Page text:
Director Lee Grant and topliner Ann-Margret succeed in turning an unabashed, lightweight women’s sudser into an affable dramatic comedy about a repressed widow who rediscovers life on a raucous bus tour to Nashville.
After a loveless marriage to a frigid North Dakota lumberman (the excellent Morgan Sheppard) who seemed to love only his pet parakeets, the newly liberated widow (Ann-Margret) gingerly lets her hair down.
Leaving behind their callow hypocritical daughter (Alexandra Powers), who has married a man as dour as the dead husband, Ann-Margret nervously joins up with a bawdy band of Grand Ole Opry fans on a guided tour to the theater of country music.
George Segal, in a supporting role and beaming like a gnome, limns a gentle love interest whom the widow falls for when they’re forced to share a hotel room on the tour.
The jocular, platonic scene may not be Capra, but it is, thanks to director Grant, in the grain of “It Happened One Night.”
Sandra Reaves, Ann-Margret’s Nashville pen pal, scorches the screen in a vocal duo with the heroine during a teary-eyed, galvanizing Nashville nightclub scene in which the widow realizes her dream to be a singer, even if it’s just for one night in a tacky lounge.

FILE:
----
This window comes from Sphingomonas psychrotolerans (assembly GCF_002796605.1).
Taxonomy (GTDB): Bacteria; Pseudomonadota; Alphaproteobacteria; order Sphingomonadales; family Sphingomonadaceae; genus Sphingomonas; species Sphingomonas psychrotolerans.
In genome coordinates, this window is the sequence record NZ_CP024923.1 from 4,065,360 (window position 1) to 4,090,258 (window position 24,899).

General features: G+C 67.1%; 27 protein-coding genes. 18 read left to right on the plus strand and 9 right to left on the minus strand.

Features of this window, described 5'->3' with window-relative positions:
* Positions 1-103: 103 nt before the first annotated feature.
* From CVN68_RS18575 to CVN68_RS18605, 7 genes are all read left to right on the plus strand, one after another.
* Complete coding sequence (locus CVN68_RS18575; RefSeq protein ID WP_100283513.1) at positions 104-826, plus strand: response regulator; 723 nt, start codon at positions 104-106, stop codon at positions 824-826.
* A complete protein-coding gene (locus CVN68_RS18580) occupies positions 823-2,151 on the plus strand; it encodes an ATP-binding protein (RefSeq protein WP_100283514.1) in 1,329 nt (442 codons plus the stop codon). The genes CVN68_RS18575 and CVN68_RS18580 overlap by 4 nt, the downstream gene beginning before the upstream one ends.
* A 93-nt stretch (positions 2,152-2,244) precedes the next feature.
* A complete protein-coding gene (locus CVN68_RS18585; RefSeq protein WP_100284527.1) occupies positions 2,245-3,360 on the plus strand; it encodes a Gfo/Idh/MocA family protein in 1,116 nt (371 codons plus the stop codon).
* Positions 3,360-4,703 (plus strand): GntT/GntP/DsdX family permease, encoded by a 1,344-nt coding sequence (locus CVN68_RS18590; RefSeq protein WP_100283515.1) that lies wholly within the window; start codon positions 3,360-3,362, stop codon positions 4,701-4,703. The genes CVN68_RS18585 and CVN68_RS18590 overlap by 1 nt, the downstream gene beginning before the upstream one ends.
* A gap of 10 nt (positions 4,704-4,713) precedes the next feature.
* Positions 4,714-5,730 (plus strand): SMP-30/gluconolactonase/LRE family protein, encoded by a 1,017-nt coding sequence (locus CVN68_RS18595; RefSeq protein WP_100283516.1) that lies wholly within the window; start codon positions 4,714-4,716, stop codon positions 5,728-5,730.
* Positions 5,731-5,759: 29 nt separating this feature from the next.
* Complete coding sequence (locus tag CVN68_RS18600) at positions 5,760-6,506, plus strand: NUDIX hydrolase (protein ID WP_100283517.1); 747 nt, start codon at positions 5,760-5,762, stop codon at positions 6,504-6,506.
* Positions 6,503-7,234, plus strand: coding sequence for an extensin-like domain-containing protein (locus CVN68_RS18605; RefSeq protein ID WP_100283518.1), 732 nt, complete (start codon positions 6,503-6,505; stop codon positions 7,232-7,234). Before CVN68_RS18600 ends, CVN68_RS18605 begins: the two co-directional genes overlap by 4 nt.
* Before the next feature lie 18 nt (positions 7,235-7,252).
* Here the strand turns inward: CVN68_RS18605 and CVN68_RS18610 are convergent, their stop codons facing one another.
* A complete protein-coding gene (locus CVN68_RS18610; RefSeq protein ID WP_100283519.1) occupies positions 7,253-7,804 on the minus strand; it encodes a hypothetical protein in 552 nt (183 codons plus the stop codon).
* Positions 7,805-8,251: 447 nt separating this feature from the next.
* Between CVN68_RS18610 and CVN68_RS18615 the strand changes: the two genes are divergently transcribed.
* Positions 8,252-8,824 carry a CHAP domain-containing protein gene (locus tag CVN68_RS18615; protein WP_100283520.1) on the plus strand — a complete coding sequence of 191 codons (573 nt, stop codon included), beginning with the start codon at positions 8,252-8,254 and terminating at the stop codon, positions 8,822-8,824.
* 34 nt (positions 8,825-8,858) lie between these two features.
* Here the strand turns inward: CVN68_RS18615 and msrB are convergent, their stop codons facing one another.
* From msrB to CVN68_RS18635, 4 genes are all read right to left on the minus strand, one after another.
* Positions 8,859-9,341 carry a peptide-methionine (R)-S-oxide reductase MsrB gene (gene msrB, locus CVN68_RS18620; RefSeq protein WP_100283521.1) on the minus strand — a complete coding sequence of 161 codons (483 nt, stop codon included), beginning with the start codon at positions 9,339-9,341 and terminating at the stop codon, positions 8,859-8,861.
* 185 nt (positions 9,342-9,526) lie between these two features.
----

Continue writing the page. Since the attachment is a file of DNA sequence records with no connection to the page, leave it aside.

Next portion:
The script hardly misses an emotional opportunity, including a moment when the widow is genuinely offended by brash, flamboyant roommate Brenda Vaccaro’s rash marriage to a guy she met on the bus. Here, Grant and her star pull out painful candor on part of the unworldly widow in the production’s most surprising scene.
What gives writer Merry Helm’s women’s odyssey its refreshing edge is the heroine’s Swedish origins (like Ann-Margret herself). Brought over to the U.S. at age 16 to marry a man twice her age, this middle-aged woman could be a repressed character out of an Ibsen play.
Unlike a dark Swedish soul search, though, this is essentially a comedy. One source of running humor is the heroine’s immigrant name of Ingalill, which none of the tourists can pronounce.